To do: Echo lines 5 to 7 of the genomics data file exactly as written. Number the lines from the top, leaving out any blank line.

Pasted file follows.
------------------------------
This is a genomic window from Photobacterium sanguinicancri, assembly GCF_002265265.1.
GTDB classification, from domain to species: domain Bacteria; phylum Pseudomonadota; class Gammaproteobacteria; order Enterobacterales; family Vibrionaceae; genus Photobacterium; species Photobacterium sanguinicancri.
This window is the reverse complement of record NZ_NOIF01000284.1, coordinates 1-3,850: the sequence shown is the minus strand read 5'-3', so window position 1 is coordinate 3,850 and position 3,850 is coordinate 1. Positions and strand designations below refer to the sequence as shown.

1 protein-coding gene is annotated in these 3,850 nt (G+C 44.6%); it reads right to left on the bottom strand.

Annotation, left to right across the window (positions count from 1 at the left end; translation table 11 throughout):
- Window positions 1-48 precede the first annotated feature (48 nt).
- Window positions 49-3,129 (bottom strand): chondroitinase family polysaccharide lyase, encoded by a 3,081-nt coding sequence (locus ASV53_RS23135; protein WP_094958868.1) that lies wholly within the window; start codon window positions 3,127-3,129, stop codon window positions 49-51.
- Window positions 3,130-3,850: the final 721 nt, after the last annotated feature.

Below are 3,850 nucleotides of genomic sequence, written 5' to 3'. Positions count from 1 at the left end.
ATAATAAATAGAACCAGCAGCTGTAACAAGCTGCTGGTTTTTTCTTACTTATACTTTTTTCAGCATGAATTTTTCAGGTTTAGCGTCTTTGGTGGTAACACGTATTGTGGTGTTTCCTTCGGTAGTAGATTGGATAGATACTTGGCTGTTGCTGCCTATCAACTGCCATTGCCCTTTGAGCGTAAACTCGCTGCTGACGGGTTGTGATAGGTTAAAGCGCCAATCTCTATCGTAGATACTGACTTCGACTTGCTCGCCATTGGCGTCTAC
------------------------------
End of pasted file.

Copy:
Annotation, left to right across the window (positions count from 1 at the left end; translation table 11 throughout):
- Window positions 1-48 precede the first annotated feature (48 nt).
- Window positions 49-3,129 (bottom strand): chondroitinase family polysaccharide lyase, encoded by a 3,081-nt coding sequence (locus ASV53_RS23135; protein WP_094958868.1) that lies wholly within the window; start codon window positions 3,127-3,129, stop codon window positions 49-51.